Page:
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Blackbirds

It will get better, some say.
It was one of those bird

days, when they all came
to lodge, outstayed their

welcome, hopped into every room,
fluttered my thoughts, action,

even my food. At bedtime, music
played from the radio. Telling

the things I did to earn hatred,
from the four and the twenty more.

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Socialist Cocaine

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There ain’t no such thing
as socialist cocaine.

You may be one of those
who buy sustainable clothes,
fair trade food, the Big Issue,
weep for Mogadishu, but
at the weekend sneeze, “atishoo!”

There ain’t no such thing
as socialist cocaine.

You march against oppression,
but love a Friday night session.
You argue right wing wrongs,
sing the Republic Songs,
hate the dropping of the bombs.

Shall I tell you what’s wrong
with socialist cocaine?

You see, there’s a long white line
to where the sun don’t shine.
Young girls dead inside a container,
en route from central Romania.
Do I have to explain it to ya?

That there ain’t no such thing
as socialist cocaine.

You might like a little toot,
whilst a head’s crushed by a boot.
A tiny sniff to take away the fear.
We’ll keep the red flag flying here.
We’ll keep the red flag flying here.

Atishoo! Atishoo!
We all fall down.

When we indulge in
socialist cocaine.

And It’s Over To History For The Weather

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Live through this,
called useless as a kid.
A cunt, flat footed,
friend of a Yid.

Live through this,
raped in my teens.
“I want to suck a cock, boy,
take off your fuckin’ jeans.”

Live through this,
“You’ll never be a Dad.”
Wank into a specimen jar,
until half blind, going bad.

Live through this,
a crack pipe and alone.
Ring, ring, “Help me please!”
Always broken phones.

Live through this,
the knowledge of the pain.
Today I carry an umbrella,
to shelter from the rain.

Recovery Song

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Dear friends.

This morning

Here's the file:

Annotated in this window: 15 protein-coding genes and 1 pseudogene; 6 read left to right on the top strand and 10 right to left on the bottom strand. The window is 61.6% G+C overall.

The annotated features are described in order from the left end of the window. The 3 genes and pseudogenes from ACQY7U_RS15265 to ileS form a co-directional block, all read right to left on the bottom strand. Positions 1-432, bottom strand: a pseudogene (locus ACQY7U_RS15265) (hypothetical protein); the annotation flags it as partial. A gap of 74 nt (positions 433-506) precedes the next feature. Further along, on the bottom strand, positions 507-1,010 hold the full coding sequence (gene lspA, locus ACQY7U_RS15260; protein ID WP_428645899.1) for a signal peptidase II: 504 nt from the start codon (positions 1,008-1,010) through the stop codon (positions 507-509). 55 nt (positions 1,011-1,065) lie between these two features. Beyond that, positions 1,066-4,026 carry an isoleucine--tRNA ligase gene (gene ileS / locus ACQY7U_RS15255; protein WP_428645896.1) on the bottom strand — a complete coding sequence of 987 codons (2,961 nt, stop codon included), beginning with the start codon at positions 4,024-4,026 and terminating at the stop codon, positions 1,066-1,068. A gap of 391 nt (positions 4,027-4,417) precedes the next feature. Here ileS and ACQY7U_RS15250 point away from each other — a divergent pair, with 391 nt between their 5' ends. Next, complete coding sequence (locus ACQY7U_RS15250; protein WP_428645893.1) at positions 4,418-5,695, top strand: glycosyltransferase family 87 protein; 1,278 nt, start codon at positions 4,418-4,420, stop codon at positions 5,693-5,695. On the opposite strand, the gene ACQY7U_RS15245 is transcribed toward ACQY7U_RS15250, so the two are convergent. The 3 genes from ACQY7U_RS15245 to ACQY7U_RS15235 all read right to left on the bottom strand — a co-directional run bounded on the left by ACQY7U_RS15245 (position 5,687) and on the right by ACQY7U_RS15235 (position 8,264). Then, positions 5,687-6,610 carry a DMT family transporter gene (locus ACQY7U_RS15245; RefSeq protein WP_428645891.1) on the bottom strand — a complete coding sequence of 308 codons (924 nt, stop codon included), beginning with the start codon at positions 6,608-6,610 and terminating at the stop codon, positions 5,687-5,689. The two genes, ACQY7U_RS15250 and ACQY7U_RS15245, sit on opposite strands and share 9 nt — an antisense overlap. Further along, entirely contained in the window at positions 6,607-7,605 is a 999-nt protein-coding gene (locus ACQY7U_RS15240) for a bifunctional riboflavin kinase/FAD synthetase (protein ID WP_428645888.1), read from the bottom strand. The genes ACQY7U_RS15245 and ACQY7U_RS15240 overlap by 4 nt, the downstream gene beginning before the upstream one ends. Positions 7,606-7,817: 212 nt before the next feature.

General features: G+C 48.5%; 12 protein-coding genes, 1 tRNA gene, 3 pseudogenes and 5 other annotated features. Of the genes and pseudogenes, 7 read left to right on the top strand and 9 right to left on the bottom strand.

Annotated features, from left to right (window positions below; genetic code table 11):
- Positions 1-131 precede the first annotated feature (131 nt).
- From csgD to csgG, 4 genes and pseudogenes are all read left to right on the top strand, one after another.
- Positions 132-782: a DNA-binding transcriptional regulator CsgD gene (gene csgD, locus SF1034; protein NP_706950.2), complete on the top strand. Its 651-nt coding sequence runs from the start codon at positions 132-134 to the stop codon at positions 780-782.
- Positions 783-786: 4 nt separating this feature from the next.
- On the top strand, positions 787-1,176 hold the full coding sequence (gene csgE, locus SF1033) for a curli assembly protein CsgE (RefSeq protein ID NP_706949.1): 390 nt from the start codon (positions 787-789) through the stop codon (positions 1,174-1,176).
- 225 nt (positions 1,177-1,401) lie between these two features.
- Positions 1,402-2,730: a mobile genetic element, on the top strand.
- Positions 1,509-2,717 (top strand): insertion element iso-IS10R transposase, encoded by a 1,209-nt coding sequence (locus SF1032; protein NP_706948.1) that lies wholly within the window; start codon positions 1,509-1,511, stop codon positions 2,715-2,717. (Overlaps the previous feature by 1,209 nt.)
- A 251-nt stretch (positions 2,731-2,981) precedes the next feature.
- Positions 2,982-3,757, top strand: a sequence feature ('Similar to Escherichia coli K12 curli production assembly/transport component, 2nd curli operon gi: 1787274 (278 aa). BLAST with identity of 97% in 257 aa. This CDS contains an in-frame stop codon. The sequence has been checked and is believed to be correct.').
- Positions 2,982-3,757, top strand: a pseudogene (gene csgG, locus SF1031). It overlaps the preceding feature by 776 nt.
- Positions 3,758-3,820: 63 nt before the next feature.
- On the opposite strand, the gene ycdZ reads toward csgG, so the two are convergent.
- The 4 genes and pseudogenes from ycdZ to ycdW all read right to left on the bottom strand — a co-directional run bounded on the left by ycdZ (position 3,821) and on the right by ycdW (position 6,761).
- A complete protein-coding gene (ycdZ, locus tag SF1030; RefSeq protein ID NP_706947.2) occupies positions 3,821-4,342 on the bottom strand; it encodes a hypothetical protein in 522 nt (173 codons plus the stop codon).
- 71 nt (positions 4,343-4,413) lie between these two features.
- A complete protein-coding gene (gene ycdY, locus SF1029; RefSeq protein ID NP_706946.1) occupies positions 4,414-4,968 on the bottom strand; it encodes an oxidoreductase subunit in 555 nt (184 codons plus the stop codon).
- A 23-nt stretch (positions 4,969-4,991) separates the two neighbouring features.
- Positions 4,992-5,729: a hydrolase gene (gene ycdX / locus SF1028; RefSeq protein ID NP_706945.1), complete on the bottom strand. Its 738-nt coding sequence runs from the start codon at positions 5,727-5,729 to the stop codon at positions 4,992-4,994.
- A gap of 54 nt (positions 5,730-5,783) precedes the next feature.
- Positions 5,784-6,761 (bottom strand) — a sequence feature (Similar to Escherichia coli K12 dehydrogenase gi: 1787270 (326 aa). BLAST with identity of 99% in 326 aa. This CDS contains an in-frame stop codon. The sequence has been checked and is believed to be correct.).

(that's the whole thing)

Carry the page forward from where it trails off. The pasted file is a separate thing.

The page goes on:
I cut myself
shaving.

A canal
of blood
drifted from
my chin.

I let it
clot,
heal gently.

A miracle
in the
bathroom
mirror.

There were
other
times,
after the drugs
and the damned
had left.

When
self loathing
gripped,
led me
by the hand
through to
the kitchen
drawer.

I’d stand,
sweating,
naked.

A reflection
in the just
before dawn
window.

A knife
stroking
my heart,
my throat.

My shrivelled cock.

That I never
sliced myself
to death
may have been
a case of vanity,
or divine
intervention.

Maybe,
I wanted
more
oblivion.

It all seems
a while
back now.

Friends.

You know,
I’ve not much
of a voice,
but I’ll always
sing my tune.

Help me
higher power.

One
day
at
a
time.

Until
I’m buried
and

real
real
gone.

Because the
only thing
I’ll ever
have.

Is this
here
recovery
song.

The Pulpit of Snide (or when I became very unwell with severe depression and drug dependency, some of my so called friends shattered my heart into a million different pieces by just walking away)

depression-cartoon.jpgIf you think you know the whole sordid tale,
I promise you’ll know only a half.

And within that fraction of my downfall,
only a quarter will make you laugh.

One eighth will be manipulation,
to feed the victim’s pride.

The other eighth, your cheap cover version,
that you stole from the pulpit of snide.

I suggest you swallow just a sixteenth,
and pray that you don’t choke.

Because when you do, supposed poet,
it’ll be me who’ll be writing the joke.

#Recoverysongs

Buttershaw, South Bradford

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Buttershaw, her love spreads. On
summer days, melted and translucent,
she’s a glistened river. Her grace, a
keenness for peace, can hush restless
children to fall asleep on filthy sofas, a
sighed drift down to Mandalay’s shore.

In the churches of Sunday morning,
she’ll pray for purity, tinned fruit and
custard. For those as broke as power,
she’ll steal from the shop girls on Boltby,
who are always blind eyed, smiling, kind.
They know that hunger was never a crime.

Just after sunset, she’ll ignite a single
monochrome firework. Here come the
heartbroken hooded eyes longing for relief.
This, the only love when hours ink a day black,
and blacker still, hastening moonless chemical
nights that drown her deep in Mandalay’s dreams.

Dreams of Children

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Walking up the hill to the poetry class,
talking to myself as if a mad man, of how
tonight I will encourage the students
to write vivid and historical verse.

I’m trying to remember the words
to Strange Fruit and also to turn
my willpower over to a god of my
own understanding. It’s hard work.

I note the hope of cheap Christmas lights
that pulse the November houses. The miners
hours long given away to call centres,
the credit peddlers, the dreams of children.

And if Christ is the redeemer, then look down
and hang a Woman’s deeds. The one who
groomed this South Yorkshire town from
pride to prejudice, from hope to heroin.

Hang them in the windows,
the churches and the pit heads.
Hang them for all the atheists, the
heretics, the bad blooded too!